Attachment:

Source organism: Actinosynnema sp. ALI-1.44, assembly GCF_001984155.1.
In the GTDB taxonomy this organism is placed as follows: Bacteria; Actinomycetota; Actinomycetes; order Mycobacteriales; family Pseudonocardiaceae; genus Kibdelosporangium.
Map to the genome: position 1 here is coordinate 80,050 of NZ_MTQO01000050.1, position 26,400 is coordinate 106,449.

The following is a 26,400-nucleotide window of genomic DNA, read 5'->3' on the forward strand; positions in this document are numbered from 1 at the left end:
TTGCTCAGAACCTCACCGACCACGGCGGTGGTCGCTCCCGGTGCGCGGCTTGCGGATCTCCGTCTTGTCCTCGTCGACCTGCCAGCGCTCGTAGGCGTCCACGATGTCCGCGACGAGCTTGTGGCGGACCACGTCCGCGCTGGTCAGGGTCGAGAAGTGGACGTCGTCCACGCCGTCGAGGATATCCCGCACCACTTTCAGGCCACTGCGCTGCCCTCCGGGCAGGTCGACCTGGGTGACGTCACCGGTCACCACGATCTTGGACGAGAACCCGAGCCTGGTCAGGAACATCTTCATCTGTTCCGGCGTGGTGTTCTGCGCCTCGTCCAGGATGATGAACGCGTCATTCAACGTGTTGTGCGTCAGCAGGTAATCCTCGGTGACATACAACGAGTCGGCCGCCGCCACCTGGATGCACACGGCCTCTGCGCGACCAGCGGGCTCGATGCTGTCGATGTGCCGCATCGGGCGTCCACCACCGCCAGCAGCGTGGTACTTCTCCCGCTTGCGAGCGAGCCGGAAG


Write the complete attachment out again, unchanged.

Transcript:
Source organism: Actinosynnema sp. ALI-1.44, assembly GCF_001984155.1.
In the GTDB taxonomy this organism is placed as follows: Bacteria; Actinomycetota; Actinomycetes; order Mycobacteriales; family Pseudonocardiaceae; genus Kibdelosporangium.
Map to the genome: position 1 here is coordinate 80,050 of NZ_MTQO01000050.1, position 26,400 is coordinate 106,449.

The following is a 26,400-nucleotide window of genomic DNA, read 5'->3' on the forward strand; positions in this document are numbered from 1 at the left end:
TTGCTCAGAACCTCACCGACCACGGCGGTGGTCGCTCCCGGTGCGCGGCTTGCGGATCTCCGTCTTGTCCTCGTCGACCTGCCAGCGCTCGTAGGCGTCCACGATGTCCGCGACGAGCTTGTGGCGGACCACGTCCGCGCTGGTCAGGGTCGAGAAGTGGACGTCGTCCACGCCGTCGAGGATATCCCGCACCACTTTCAGGCCACTGCGCTGCCCTCCGGGCAGGTCGACCTGGGTGACGTCACCGGTCACCACGATCTTGGACGAGAACCCGAGCCTGGTCAGGAACATCTTCATCTGTTCCGGCGTGGTGTTCTGCGCCTCGTCCAGGATGATGAACGCGTCATTCAACGTGTTGTGCGTCAGCAGGTAATCCTCGGTGACATACAACGAGTCGGCCGCCGCCACCTGGATGCACACGGCCTCTGCGCGACCAGCGGGCTCGATGCTGTCGATGTGCCGCATCGGGCGTCCACCACCGCCAGCAGCGTGGTACTTCTCCCGCTTGCGAGCGAGCCGGAAG